The wage gap based on gender in the workplace is still an issue of today in the work environment. Women are still being paid 77 cents to the dollar in comparison with the compensation of men in the same fields with the same qualifications.
There are a growing number of women CEOs and top executives that is higher than perhaps 25 years ago, but the number of women in charge of a Fortune 500 company is still very small, again in comparison with male executives. So, the societal inequality still rears its ugly head in subtle but apparent ways.
Human trafficking continues to rob so many of their security, trust, and personal well-being throughout the world and heavily within the Midwest and southern regions of the U.S. The underground sex trade notably kidnaps multiple young girls and women of all ages, though men and young boys are also victims to the practice. More than 90 percent of the sex trafficking population is women and girls.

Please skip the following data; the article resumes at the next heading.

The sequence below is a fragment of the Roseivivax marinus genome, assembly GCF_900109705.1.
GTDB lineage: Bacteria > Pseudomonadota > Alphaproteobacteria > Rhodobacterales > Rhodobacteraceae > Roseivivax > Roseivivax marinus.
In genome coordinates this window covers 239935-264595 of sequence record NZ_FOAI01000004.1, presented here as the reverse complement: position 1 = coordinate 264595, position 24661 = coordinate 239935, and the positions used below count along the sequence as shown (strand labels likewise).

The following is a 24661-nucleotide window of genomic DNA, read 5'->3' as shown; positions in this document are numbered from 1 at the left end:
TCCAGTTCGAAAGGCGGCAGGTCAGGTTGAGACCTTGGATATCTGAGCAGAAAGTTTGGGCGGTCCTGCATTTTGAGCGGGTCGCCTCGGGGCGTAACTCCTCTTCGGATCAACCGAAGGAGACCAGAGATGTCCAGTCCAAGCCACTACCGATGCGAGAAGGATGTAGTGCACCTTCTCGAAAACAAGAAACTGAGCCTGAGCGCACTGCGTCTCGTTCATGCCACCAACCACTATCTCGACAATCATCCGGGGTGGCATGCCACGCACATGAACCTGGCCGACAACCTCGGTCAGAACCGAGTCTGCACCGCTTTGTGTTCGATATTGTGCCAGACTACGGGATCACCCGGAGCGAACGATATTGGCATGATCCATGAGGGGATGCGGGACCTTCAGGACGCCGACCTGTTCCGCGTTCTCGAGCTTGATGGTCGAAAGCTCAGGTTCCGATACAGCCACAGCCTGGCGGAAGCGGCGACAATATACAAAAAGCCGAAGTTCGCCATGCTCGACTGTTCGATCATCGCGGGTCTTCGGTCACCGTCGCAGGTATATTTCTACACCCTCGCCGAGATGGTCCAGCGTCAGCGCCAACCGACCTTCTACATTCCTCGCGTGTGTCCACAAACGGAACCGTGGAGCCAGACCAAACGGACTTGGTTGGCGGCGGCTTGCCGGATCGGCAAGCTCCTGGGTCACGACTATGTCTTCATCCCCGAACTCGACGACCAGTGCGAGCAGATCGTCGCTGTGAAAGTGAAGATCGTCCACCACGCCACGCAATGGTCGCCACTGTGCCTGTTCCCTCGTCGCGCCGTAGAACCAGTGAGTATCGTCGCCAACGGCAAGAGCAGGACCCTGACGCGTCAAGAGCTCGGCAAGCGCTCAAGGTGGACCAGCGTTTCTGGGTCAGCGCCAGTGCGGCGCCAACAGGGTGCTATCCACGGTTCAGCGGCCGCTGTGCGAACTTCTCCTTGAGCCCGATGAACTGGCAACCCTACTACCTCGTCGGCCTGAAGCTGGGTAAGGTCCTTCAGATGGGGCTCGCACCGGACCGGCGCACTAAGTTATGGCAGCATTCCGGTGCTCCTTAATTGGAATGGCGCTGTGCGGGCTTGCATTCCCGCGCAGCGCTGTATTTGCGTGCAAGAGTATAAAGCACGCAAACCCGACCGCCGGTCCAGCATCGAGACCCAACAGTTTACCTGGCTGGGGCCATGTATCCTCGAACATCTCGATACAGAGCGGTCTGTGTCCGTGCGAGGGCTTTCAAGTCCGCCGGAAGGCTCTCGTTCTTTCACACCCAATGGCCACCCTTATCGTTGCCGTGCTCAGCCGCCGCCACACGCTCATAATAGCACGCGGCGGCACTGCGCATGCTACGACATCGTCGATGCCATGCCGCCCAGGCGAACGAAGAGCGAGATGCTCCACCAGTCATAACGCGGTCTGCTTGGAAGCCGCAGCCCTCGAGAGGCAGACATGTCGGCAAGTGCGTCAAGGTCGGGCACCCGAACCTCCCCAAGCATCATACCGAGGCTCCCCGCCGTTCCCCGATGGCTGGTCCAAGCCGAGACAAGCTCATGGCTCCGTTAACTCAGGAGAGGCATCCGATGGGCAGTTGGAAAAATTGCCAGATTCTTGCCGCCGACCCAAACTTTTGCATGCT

There are then plenty of societal difficulties for women to overcome including overcoming sexual repression and subjugation, both indirectly and directly.
Media portrayal still lacks powerful women that are not portrayed as dependent on a male character or as completely unattractive in attitude and appearance. Sexual objectification is a continued problem for young girls to witness and imitate from the media.
The aim for legislation protecting women’s rights is growing as the number of woman politicians is growing at a slow, but steady rate.
There are of course plenty of strides women have made in the past 50 years that are remarkable considering that short amount of time. Women are in just about every working environment within the United States as men and are slowly gaining the same equal rights in the work place as well as in general society.
Cheers to Women’s History Month!